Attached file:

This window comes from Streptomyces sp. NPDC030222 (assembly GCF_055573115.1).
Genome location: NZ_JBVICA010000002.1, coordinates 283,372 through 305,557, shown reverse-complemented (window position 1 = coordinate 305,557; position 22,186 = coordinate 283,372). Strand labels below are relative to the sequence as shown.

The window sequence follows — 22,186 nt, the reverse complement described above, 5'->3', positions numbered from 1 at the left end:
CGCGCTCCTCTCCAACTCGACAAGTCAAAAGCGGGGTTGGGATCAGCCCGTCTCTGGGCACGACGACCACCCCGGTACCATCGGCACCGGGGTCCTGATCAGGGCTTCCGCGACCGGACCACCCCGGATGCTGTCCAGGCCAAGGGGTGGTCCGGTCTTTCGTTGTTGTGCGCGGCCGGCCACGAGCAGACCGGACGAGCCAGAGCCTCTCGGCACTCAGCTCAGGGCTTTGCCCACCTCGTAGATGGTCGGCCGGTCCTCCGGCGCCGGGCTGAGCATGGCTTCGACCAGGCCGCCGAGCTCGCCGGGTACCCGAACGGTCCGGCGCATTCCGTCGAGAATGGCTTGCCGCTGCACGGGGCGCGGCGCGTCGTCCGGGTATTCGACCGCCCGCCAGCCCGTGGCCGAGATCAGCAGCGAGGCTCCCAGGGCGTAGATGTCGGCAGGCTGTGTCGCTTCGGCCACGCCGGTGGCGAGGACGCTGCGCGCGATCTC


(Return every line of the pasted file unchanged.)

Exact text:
This window comes from Streptomyces sp. NPDC030222 (assembly GCF_055573115.1).
Genome location: NZ_JBVICA010000002.1, coordinates 283,372 through 305,557, shown reverse-complemented (window position 1 = coordinate 305,557; position 22,186 = coordinate 283,372). Strand labels below are relative to the sequence as shown.

The window sequence follows — 22,186 nt, the reverse complement described above, 5'->3', positions numbered from 1 at the left end:
CGCGCTCCTCTCCAACTCGACAAGTCAAAAGCGGGGTTGGGATCAGCCCGTCTCTGGGCACGACGACCACCCCGGTACCATCGGCACCGGGGTCCTGATCAGGGCTTCCGCGACCGGACCACCCCGGATGCTGTCCAGGCCAAGGGGTGGTCCGGTCTTTCGTTGTTGTGCGCGGCCGGCCACGAGCAGACCGGACGAGCCAGAGCCTCTCGGCACTCAGCTCAGGGCTTTGCCCACCTCGTAGATGGTCGGCCGGTCCTCCGGCGCCGGGCTGAGCATGGCTTCGACCAGGCCGCCGAGCTCGCCGGGTACCCGAACGGTCCGGCGCATTCCGTCGAGAATGGCTTGCCGCTGCACGGGGCGCGGCGCGTCGTCCGGGTATTCGACCGCCCGCCAGCCCGTGGCCGAGATCAGCAGCGAGGCTCCCAGGGCGTAGATGTCGGCAGGCTGTGTCGCTTCGGCCACGCCGGTGGCGAGGACGCTGCGCGCGATCTC